On the 20th January 2017, Donald J. Trump, an American businessman and television personality with no prior government experience, became the 45th President of the United States, in what many consider to be one of the biggest upsets in American political history. Since then, he has gone on to lead what many consider to be the most tumultuous first 30 days of any new administration.
While I am far from being a Trump fan, and disagree with many of his policies, his spectacular win and subsequent turbulent first month in office provide 10 valuable lessons (5 Do’s and 5 Don’ts) for all Channel Managers and vendors.
5 things every Channel Manager should do
Do what you said you’d do
Despite what I may think of Trump, there’s one argument that I find difficult to counteract, and that is “he’s doing what he promised”. I may personally think it’s crazy to build a wall between Mexico and the US, but he was elected on that platform, and despite what people think, he seems intent on building it. If Channel Managers and vendors had that same resolve when it came to adhering to their policies (eg. not selling direct or upholding deal registration) against opposition from those that want an easy win, there would be far less channel conflict and far more channel loyalty.
Capture your audience’s heart, not just their minds
Trump created a vision… “Make America Great Again”. He focussed on an outcome, and gave people a goal to aspire to, with some tangible examples (more jobs, greater security, less bureaucracy). Whether or not you believe he can, or whether or not you agree with his approach, the point is that his followers believed in him. Similarly our partners don’t get excited by a new product or a new program… they get excited by the thought of how a relationship with you can enrich their lives, whether it’s an income stream that enables them to have more holidays or more time with their family or early retirement.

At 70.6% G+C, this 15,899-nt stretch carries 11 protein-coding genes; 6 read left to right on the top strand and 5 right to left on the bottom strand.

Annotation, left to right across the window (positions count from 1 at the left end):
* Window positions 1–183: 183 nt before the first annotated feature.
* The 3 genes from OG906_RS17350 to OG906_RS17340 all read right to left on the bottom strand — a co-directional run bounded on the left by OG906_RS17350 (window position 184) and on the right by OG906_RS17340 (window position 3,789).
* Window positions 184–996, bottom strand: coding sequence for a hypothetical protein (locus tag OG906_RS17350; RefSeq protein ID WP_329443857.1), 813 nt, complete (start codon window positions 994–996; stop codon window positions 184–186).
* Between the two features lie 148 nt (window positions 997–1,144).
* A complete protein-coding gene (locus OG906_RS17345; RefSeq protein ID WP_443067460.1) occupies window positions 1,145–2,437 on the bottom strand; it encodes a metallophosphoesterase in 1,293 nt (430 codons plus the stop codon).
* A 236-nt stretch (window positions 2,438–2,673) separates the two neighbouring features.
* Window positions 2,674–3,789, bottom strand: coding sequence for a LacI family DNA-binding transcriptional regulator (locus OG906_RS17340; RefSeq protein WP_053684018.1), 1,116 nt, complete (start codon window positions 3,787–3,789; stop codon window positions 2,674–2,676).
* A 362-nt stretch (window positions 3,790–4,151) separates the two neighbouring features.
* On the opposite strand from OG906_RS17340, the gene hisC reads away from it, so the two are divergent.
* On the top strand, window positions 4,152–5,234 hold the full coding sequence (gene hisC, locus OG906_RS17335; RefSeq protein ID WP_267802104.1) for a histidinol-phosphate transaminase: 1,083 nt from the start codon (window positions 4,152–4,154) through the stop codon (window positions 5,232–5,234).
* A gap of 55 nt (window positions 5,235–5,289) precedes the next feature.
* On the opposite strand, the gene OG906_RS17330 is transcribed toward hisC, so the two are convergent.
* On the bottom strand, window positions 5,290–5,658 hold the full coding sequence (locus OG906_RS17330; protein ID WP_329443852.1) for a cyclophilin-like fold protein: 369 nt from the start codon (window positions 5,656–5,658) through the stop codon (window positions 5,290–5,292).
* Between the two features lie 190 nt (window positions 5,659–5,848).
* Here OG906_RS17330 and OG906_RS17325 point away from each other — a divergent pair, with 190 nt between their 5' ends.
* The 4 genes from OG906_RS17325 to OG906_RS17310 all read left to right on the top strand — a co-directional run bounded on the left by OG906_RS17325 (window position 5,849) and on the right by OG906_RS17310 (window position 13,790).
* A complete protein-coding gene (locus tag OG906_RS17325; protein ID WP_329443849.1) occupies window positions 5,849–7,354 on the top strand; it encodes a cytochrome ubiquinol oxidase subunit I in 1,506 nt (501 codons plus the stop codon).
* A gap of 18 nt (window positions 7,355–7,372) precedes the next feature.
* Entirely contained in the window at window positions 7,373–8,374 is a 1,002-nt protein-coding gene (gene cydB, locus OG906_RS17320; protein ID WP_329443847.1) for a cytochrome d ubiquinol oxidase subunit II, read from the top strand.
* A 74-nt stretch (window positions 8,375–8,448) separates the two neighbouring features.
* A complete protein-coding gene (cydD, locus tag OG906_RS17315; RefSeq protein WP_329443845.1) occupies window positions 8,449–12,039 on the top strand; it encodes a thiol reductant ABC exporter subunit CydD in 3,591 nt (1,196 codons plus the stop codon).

Challenge the status quo
It’s interesting to hear Channel Managers make the comment that their programs are the same as everyone else’s. Or that their technology is largely undifferentiated. Or that they are sick of PowerPoint presentations. And yet they present the same lacklustre PowerPoint presentations about their programs and products to partners in exactly the same way as everyone else. Trump took a stand that said “the current model doesn’t work, we’re going to change it”. You might think his ideas are courageous or you might think they’re crazy… the point is, they got the audience’s attention.
Deliver simple clear messages
Trump speaks in short, simple sentences. He uses declarative phrases such as “I am going to…”. Regardless of whether you agree with the content, one thing is for sure… people remember them. Contrast that with your average vendor presentation that typically consists of 40+ slides, packed with detailed information about the product. If more channel managers could focus on the core message and the outcome, rather than the detail surrounding the features, we would dramatically increase the process of partner enablement.
Leverage social media